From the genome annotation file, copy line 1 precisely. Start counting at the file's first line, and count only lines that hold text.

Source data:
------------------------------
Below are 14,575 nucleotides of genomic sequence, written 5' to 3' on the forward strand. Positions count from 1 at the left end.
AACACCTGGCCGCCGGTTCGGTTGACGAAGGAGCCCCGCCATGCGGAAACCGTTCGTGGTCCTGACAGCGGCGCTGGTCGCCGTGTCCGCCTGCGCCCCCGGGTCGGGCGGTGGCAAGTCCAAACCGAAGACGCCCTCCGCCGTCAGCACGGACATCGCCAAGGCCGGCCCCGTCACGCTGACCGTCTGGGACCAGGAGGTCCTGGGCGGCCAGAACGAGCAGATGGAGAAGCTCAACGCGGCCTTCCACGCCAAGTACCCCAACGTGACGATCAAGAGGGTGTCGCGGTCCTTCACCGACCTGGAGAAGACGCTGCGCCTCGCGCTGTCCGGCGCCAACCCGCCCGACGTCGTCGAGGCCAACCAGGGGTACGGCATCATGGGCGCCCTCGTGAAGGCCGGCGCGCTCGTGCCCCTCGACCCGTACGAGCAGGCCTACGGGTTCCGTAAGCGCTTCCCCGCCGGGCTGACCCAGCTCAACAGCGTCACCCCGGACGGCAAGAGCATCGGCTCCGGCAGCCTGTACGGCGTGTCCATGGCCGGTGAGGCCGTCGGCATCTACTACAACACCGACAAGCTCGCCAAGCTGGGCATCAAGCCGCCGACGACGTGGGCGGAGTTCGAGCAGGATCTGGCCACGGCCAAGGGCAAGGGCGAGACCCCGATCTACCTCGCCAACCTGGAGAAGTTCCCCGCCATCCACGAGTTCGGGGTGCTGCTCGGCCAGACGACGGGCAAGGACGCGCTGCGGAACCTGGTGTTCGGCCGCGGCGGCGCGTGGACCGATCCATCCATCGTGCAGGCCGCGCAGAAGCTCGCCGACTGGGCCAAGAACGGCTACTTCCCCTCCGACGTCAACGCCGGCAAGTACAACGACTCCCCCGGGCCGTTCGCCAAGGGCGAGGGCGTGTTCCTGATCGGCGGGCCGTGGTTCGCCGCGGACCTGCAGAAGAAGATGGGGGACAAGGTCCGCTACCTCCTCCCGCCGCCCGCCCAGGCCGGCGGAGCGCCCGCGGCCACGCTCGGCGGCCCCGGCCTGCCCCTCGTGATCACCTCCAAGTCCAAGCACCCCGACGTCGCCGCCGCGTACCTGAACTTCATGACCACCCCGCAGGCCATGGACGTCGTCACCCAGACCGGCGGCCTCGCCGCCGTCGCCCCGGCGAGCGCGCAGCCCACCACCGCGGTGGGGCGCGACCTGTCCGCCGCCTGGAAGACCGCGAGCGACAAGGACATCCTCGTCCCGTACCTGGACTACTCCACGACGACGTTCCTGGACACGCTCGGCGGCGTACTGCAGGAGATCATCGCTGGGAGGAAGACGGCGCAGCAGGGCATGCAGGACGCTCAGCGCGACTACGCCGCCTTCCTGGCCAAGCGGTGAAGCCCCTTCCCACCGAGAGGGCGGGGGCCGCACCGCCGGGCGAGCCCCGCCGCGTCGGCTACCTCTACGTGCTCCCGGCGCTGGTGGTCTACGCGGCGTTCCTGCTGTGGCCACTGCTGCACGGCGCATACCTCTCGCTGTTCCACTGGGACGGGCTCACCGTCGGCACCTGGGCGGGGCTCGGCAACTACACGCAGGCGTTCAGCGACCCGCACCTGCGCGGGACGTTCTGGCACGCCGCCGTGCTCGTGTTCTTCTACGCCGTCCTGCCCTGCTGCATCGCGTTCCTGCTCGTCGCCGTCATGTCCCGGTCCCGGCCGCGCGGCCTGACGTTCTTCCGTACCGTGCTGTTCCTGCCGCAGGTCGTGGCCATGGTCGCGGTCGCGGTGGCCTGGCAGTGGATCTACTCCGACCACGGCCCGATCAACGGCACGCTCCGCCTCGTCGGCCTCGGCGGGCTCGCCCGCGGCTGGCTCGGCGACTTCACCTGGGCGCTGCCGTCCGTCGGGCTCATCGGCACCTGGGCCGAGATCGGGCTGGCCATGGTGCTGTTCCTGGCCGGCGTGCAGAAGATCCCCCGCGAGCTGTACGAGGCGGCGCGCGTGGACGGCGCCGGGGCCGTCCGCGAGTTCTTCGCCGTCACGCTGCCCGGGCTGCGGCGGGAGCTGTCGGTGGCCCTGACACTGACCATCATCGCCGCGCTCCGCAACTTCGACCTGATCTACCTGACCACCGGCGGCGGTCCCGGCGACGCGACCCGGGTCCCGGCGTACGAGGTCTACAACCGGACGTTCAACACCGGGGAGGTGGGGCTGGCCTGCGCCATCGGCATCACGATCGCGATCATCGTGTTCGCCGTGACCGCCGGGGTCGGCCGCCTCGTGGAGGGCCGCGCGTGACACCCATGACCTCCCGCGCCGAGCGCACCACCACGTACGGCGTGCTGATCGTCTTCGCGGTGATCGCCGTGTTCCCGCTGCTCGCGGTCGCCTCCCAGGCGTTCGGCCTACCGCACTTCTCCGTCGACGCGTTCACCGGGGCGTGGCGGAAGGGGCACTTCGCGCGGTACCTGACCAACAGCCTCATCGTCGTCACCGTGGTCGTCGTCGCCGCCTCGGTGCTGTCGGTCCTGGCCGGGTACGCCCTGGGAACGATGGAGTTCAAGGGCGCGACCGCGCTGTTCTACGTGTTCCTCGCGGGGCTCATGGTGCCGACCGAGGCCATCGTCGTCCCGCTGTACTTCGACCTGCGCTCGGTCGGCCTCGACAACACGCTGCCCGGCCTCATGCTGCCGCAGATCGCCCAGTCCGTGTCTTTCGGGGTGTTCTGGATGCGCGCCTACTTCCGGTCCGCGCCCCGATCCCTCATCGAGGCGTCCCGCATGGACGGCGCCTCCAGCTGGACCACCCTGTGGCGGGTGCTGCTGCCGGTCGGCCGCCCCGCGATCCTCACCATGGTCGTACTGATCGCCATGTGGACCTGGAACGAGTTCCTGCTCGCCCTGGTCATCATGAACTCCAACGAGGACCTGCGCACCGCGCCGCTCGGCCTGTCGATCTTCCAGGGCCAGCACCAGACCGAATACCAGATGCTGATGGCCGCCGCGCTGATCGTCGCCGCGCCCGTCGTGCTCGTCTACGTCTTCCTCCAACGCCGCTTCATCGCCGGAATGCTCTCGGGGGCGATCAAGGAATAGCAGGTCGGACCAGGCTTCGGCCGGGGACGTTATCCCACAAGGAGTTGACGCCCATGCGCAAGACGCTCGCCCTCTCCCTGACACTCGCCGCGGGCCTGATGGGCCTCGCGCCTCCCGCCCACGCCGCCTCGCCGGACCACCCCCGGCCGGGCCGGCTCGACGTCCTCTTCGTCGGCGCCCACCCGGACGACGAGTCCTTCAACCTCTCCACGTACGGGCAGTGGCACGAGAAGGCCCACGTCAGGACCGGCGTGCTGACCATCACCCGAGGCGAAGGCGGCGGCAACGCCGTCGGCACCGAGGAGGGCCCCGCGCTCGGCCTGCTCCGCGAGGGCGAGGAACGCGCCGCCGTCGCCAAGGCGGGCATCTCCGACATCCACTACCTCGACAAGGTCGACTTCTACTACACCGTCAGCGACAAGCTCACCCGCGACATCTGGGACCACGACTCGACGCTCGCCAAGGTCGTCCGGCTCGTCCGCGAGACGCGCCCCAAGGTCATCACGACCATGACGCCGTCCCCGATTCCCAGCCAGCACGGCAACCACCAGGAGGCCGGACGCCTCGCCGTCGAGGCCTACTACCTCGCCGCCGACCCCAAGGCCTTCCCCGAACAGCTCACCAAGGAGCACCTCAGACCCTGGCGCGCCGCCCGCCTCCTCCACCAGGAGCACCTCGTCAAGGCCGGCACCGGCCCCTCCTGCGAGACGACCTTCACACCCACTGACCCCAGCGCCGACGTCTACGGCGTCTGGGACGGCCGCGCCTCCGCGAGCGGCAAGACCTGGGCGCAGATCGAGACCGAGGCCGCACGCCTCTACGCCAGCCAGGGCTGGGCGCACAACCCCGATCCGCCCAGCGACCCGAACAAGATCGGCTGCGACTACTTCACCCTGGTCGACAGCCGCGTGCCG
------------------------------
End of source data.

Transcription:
Below are 14,575 nucleotides of genomic sequence, written 5' to 3' on the forward strand. Positions count from 1 at the left end.